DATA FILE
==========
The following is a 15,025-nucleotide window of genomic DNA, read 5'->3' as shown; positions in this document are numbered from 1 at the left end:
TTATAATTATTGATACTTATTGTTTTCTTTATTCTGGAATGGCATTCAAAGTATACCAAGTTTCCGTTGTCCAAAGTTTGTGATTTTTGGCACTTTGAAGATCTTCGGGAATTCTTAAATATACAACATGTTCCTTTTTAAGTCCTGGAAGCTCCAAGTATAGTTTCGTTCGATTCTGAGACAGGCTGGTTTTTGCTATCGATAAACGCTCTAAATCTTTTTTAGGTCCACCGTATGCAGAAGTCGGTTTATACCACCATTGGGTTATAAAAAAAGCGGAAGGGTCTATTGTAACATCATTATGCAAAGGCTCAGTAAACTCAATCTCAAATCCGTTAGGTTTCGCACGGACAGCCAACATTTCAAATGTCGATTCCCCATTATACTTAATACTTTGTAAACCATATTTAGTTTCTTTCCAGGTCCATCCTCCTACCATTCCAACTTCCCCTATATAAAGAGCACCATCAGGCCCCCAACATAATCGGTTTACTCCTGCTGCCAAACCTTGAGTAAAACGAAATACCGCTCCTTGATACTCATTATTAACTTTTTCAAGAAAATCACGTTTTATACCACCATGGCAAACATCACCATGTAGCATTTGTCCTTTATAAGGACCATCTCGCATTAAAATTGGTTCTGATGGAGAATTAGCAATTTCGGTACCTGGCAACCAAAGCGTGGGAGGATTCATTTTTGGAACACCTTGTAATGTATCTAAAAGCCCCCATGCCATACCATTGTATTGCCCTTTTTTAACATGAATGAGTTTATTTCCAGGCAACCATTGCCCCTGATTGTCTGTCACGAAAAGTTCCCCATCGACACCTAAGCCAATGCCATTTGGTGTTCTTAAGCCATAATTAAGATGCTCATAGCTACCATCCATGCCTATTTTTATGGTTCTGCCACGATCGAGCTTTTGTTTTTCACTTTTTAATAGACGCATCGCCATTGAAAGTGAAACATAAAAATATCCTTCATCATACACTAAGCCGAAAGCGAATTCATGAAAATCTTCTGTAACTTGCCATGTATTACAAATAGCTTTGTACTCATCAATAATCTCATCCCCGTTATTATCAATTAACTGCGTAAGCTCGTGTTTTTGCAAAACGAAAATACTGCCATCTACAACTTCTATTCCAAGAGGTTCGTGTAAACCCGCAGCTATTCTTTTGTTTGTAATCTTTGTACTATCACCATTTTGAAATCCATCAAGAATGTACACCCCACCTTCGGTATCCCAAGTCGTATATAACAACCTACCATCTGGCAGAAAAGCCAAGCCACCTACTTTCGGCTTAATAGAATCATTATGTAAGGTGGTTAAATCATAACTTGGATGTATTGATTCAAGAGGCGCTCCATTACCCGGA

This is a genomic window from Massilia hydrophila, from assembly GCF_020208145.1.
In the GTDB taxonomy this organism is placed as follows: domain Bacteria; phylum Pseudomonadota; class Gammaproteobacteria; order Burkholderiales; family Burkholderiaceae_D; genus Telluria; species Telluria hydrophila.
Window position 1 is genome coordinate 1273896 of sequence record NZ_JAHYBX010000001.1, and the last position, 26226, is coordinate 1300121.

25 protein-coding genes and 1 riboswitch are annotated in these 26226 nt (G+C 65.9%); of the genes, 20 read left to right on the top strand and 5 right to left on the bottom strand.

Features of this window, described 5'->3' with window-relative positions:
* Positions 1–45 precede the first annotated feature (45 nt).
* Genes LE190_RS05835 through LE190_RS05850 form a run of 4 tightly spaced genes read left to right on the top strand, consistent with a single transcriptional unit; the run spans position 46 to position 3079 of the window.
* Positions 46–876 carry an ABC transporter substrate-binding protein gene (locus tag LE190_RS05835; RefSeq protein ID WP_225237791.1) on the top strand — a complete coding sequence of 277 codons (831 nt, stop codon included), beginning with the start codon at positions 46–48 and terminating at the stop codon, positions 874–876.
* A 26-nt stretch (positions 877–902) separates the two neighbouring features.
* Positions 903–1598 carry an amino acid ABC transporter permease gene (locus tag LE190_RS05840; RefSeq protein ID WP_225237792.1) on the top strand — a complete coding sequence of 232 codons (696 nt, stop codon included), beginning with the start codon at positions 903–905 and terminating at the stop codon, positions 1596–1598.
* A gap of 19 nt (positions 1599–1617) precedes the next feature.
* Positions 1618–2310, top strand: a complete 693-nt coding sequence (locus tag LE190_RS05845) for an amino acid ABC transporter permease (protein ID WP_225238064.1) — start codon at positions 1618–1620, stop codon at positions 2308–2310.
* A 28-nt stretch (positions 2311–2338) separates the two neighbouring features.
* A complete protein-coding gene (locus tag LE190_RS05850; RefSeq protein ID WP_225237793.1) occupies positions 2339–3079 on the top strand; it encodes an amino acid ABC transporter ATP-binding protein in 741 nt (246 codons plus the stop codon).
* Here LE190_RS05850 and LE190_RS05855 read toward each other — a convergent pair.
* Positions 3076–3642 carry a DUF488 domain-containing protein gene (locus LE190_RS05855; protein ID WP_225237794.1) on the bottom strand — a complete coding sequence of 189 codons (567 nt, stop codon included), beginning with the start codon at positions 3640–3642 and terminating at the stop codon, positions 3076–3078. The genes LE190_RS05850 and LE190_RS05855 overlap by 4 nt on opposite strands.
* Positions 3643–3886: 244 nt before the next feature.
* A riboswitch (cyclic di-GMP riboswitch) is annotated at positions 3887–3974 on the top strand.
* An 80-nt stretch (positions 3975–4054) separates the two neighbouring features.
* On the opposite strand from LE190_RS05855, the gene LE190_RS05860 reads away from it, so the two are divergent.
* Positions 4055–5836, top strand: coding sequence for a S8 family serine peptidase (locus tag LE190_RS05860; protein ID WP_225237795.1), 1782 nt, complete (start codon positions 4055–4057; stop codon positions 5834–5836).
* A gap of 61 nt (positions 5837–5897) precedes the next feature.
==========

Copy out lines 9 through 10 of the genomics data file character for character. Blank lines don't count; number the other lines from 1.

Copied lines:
* Genes LE190_RS05835 through LE190_RS05850 form a run of 4 tightly spaced genes read left to right on the top strand, consistent with a single transcriptional unit; the run spans position 46 to position 3079 of the window.
* Positions 46–876 carry an ABC transporter substrate-binding protein gene (locus tag LE190_RS05835; RefSeq protein ID WP_225237791.1) on the top strand — a complete coding sequence of 277 codons (831 nt, stop codon included), beginning with the start codon at positions 46–48 and terminating at the stop codon, positions 874–876.